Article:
Yahoo! faces a possible mutiny from angry shareholders at its May 15 AGM, who have been critical of CEO Jerry Yang's handling of bid talks and the rejection of Microsoft's final and improved $47.5bn offer.
One shareholder Eric Jackson, president of hedge fund Ironfire Capital, told The Associated Press: "We are hoping to turn that [meeting] into 'Independence Day' for Yahoo's shareholders."
He has accused the Yahoo! board, led by Yang, of misreading the situation and for pushing Microsoft for too big a price.
Microsoft originally offered $31 a share before improving its offer to $33; the board asked for $37 -- a height the internet firm's shares have not hit for two years.
Jackson said: "It's hard to believe the board could let this happen. I think they completely misconstrued the situation and thought, 'Microsoft is rich, so let's soak them'.
"They were bluffing all the way and got caught."
Ironfire Capital only owns a handful of Yahoo! shares, but the company could lead other hedge funds in running a campaign to push a deal with Microsoft. Jackson has a track record with Yahoo!, having been involved in the campaign to unseat former Yahoo! CEO Terry Semel.
Speaking to Reuters, Jackson said: "I'm mad. Yahoo!'s rejection was not in the best interests of shareholders, and the board needs to be held accountable."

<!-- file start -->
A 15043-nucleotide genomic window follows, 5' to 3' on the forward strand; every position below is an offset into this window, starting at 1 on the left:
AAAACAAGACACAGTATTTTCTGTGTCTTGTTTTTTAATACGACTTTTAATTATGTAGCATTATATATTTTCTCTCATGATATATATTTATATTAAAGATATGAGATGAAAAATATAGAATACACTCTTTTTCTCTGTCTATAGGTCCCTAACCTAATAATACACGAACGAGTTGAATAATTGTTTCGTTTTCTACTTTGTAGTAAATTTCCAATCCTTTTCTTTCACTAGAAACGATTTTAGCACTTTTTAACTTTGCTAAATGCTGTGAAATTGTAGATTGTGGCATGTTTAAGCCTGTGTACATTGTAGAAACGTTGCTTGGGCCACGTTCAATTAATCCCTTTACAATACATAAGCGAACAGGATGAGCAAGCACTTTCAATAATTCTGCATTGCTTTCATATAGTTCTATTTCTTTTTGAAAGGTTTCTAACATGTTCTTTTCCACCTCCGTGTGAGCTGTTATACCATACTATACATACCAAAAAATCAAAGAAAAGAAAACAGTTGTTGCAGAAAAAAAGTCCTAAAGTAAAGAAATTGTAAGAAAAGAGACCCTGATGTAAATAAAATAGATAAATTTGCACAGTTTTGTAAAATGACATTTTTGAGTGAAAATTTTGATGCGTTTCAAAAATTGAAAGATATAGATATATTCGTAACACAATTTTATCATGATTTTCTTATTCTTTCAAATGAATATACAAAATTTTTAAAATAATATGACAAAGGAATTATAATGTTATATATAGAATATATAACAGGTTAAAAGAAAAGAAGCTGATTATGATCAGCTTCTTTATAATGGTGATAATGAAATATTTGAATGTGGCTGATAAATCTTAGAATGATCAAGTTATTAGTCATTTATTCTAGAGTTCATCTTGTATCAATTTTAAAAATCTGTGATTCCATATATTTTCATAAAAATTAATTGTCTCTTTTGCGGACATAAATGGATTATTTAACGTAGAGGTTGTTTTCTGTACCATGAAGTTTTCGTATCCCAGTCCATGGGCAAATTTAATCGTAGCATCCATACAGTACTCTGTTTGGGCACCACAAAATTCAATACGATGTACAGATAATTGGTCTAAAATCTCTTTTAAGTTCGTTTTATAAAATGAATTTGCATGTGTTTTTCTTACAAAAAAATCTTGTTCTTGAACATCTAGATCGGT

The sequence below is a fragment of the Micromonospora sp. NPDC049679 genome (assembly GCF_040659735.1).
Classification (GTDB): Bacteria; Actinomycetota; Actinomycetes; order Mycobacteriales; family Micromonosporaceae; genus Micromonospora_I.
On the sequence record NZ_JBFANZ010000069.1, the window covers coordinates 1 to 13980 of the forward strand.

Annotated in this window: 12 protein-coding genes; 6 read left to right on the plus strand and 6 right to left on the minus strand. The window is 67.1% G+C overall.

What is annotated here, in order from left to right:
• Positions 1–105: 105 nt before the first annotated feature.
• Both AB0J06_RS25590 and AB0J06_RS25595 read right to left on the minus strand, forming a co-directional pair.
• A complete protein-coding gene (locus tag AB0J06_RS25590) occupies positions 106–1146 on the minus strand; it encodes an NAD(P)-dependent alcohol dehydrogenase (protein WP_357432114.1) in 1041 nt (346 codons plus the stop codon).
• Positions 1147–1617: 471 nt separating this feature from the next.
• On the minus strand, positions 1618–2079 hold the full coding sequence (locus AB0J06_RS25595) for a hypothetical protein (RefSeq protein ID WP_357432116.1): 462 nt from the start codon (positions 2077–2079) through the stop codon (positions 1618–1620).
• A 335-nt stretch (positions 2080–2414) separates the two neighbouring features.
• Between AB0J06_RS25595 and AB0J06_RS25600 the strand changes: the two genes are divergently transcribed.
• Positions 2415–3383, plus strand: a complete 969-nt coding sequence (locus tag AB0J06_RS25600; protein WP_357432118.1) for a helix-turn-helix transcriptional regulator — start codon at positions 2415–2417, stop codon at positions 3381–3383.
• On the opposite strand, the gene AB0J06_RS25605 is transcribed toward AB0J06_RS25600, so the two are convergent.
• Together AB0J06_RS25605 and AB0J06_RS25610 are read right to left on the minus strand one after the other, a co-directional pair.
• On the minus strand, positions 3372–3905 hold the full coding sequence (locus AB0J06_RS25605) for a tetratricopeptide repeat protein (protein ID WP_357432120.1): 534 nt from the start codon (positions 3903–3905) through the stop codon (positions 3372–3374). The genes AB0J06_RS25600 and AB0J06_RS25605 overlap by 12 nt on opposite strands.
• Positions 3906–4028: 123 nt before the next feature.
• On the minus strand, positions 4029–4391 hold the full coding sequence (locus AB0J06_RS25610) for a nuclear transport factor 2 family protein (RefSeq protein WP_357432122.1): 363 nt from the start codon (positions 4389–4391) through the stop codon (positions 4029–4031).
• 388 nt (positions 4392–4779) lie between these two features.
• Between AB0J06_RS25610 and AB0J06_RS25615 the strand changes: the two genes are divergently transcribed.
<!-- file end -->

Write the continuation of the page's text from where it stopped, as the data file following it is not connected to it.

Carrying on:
The belief that a deal can still be done with Microsoft has kept some buoyancy in Yahoo!'s shares as they rose yesterday hitting $25.72, having sunk 15% after Microsoft CEO Steve Ballmer called the deal off.
Shares in Yahoo! were trading at just $19 when Microsoft made its move three months ago.
Jackson has just over a week to organise ahead of Yahoo!'s delayed annual meeting on May 15. He can use that meeting to propose a slate of directors and he is reported to have already approached a number of "well-known and credible" candidates.
AP reported that two possible allies for Jackson are two of Yahoo!'s largest shareholders: Capital Research Global Investors and Legg Mason. These two shareholders both voiced public disappointment at Yahoo!'s board's demand for $37 per share.